Do you want to know a secret?
Welcome to the fourth edition of The Pulse -- The State of the Art -- a survey in words and pictures of the online artist community. The Pulse is a collaborative project that aims to introduce you to new artists, help you get to know familiar faces even more, and allow you access into the creative hearts and minds of a very talented crew of individuals.
Over 150 (!) artists have answered a series of questions which make up The Pulse. Their responses will be presented as a series of online and print projects. And the first continues right now!
Join the The Altered Page every Sunday for "Secret Sunday." Here the secrets of all your favorite artists will be revealed. It could be a technique, a product, a secret source, a little-known website, a hidden shop, an inspiration, just about anything! If you missed any, no worries. You can find links to all the secrets on the sidebar of my blog.
Today's secret.......Lesson Plan!
Blog: Mostly Turquoise
Whenever I visit a Starbucks, I take pictures of the art & wallpaper, that is always there. I like to use these pictures and combine them with my own ones for digital collages.
Blog: Senses Engaged
This tip comes from Keith Lo Bue, a fabulous artist who works with found objects. Although the tip came from a class he taught on building jewelry, I feel it applies just as well to any composition and material: choose one thing you love as your starting point and look at everything else in relation to this piece. Consider hiding part of it for an added element of mystery and to invite the viewer to look closer. I used these principles with a simple pendant.
The bit of ivory was a recent purchase and I was dying for a way to use it. It seemed to fit really well over the vintage photo and I liked the tones of both pieces together. Even though my metalwork needs a lot of improvement, I was very happy with the way it turned out.
Rainey J. Gibney
Website: The Josie Baggley Company
When I'm painting a face I sometimes turn the canvas upside down whilst I paint. I've gotten some surprising results by doing this as the mind's eye is working here and shapes rather than an exact image is being built. It is a free and expressive way to paint.
Artist Portfolio: Robert Stockton
The concept of “bricolage,” which is defined as: a construction made from whatever materials are at hand; something created from a variety of available things. I like this idea, and use it frequently in my work. I look around my studio, and simply choose, at random, whatever it is that falls into my line of sight as a way of selecting materials to use on a given project. Certain combinations of materials often suggest using certain techniques, and so it goes!
Bricolage is simply letting serendipity and intuition have the upper hand. Once you begin using it, the process becomes virtually subconscious and, I think, puts you more directly in touch with your creative self. It frequently leads my artwork in interesting and unexpected directions!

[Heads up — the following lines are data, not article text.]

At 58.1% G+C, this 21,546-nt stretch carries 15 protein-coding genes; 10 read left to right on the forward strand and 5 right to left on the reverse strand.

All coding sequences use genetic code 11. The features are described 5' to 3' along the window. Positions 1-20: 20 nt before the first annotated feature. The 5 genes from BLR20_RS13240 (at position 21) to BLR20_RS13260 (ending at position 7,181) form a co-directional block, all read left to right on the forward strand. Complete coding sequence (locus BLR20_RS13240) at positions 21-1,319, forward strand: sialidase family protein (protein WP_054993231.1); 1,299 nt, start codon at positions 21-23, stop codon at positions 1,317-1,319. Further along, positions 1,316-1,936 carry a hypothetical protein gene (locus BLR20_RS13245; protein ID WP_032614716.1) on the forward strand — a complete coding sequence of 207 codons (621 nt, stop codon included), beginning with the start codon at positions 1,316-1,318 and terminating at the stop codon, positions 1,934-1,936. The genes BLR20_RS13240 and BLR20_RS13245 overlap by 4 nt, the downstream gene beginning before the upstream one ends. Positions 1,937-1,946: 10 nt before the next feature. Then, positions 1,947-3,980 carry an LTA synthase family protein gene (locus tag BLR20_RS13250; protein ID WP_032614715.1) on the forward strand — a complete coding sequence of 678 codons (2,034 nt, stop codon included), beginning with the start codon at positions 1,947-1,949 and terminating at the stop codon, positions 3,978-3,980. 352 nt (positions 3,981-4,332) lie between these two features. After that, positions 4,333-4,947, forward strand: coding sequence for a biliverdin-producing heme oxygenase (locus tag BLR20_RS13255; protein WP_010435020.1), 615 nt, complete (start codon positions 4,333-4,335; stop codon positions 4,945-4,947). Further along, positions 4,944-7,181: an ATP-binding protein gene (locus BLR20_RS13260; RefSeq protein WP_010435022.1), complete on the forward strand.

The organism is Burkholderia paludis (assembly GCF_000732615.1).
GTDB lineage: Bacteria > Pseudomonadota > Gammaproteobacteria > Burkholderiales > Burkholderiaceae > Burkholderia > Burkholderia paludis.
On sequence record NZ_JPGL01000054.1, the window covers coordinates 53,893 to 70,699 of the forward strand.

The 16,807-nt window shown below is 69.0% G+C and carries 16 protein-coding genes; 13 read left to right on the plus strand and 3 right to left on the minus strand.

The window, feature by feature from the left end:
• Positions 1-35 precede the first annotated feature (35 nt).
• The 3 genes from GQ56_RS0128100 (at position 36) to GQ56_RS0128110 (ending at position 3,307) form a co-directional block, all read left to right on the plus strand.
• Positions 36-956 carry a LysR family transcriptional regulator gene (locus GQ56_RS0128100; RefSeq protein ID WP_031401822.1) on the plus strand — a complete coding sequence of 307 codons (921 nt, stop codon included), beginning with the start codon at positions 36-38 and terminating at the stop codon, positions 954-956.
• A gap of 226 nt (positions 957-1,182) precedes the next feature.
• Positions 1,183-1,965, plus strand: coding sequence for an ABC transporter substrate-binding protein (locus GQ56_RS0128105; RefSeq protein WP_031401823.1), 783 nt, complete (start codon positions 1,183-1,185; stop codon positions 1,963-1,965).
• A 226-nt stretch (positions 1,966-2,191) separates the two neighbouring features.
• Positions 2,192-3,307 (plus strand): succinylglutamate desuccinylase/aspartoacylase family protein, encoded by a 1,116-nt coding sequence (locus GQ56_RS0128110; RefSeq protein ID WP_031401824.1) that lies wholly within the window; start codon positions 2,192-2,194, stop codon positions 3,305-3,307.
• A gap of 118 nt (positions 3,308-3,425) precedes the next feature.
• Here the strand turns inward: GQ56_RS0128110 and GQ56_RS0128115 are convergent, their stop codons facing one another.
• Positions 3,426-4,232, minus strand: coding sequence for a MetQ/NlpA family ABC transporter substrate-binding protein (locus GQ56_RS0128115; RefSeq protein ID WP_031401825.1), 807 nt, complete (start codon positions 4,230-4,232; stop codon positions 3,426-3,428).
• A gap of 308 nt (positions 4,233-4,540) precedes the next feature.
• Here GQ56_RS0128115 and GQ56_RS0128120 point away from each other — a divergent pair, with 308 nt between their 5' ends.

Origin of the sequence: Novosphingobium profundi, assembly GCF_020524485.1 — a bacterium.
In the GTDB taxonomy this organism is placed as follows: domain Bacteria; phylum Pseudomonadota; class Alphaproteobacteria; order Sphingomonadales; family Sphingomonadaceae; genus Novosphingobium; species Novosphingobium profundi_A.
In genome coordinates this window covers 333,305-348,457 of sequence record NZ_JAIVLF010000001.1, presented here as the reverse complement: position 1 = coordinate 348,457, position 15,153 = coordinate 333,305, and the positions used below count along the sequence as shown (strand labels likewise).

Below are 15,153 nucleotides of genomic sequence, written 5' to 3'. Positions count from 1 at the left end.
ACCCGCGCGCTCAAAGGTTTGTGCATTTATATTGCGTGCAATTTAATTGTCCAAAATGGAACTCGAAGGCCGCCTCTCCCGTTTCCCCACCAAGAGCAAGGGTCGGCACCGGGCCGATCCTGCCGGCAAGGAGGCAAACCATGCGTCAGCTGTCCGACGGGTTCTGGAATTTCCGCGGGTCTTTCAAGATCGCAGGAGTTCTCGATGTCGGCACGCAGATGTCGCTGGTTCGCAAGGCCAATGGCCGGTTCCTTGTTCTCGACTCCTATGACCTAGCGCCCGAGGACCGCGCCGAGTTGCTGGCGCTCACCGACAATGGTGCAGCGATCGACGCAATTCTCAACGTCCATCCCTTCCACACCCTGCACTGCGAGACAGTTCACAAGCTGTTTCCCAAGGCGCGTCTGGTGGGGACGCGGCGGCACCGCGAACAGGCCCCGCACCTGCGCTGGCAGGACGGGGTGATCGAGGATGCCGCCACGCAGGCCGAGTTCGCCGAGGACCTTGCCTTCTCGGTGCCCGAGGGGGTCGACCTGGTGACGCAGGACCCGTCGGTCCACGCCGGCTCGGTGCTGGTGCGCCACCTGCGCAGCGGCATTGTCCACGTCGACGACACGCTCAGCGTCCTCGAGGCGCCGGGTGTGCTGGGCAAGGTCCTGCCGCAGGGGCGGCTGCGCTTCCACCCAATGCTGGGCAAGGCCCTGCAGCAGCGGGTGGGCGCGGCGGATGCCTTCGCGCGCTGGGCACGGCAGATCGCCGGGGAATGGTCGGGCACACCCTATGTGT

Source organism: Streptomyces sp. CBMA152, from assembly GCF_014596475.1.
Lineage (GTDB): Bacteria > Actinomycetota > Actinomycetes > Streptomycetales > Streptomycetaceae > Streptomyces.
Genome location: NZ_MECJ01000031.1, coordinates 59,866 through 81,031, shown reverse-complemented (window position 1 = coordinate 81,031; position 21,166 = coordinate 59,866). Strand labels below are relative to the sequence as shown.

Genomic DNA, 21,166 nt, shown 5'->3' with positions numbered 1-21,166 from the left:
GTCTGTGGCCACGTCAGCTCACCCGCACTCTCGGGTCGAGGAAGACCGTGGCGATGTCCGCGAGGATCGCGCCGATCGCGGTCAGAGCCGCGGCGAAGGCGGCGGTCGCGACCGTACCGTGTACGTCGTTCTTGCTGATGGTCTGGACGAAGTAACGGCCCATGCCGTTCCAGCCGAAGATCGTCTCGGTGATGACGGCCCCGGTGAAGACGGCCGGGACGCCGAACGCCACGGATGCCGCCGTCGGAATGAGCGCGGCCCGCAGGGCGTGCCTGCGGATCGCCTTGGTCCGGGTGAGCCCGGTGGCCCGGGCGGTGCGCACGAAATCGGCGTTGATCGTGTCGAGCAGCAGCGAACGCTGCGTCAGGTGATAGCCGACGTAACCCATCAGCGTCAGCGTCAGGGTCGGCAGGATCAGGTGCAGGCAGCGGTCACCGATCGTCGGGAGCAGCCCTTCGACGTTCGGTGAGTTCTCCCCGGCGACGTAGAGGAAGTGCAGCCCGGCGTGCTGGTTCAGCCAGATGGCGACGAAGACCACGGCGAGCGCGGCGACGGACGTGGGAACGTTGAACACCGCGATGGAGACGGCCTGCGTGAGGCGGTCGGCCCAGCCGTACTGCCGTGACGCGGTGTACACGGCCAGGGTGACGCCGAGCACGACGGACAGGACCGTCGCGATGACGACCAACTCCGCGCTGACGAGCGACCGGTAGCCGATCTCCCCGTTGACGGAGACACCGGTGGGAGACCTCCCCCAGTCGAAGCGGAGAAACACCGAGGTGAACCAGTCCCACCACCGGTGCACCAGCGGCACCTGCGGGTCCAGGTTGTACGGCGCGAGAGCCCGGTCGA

Blog: Found Memories Art
Facebook: Laura A. Pace
I think something that has helped me immensely lately is a folding tabletop easel. As mixed media artists, we tend to work flat on the table. We are usually gluing something in place on the paper or canvas or whatever background we have chosen. We do all our painting/coloring flat also. What we might forget is that when its done, the piece of art will be viewed upright, against a wall usually. This gives it a whole different perspective.
With the work on an easel, I can step back and see how the balance and composition is as it will look on the wall at a distance. By working on a folding tabletop easel, I can lower it down to do the glueing, then raise it back up to do whatever painting or coloring work that needs to be done.
Blog: Snips and Snails and Puppy Dog Tails
Blog: Daily Focus
I have found the best way (thanks Isabel) to remove a wine label, which has introduced an entirely new and entertaining dimension to shopping for wine. It’s simple: pour boiling water INSIDE of the empty bottle and let it sit until the label peels off, adhesive and all!
Website: Lipstick Ranch
Blog: KC Willis
Ning: KC Willis Collage Camp
Almost all of my pieces start with unprimed artist canvas, torn, washed and coffee stained. When I wash the canvas, the edges fray off and what started out as a mess in my washing machine turned out to be an important part of my work. These clumps of thread that have tangled themselves up in the canvas are cut apart and coffee stained then hung outside to drip dry. They then are a part of almost every collage I create for my bigger pieces.
They add wonderful texture and become the "seat" for most of my embellishments. Sometimes whether I need more canvas pieces or not I will wash canvas just for the "clumpie" harvest. I have been known to get down-right ecstatic when my washing machine produces a bumper crop.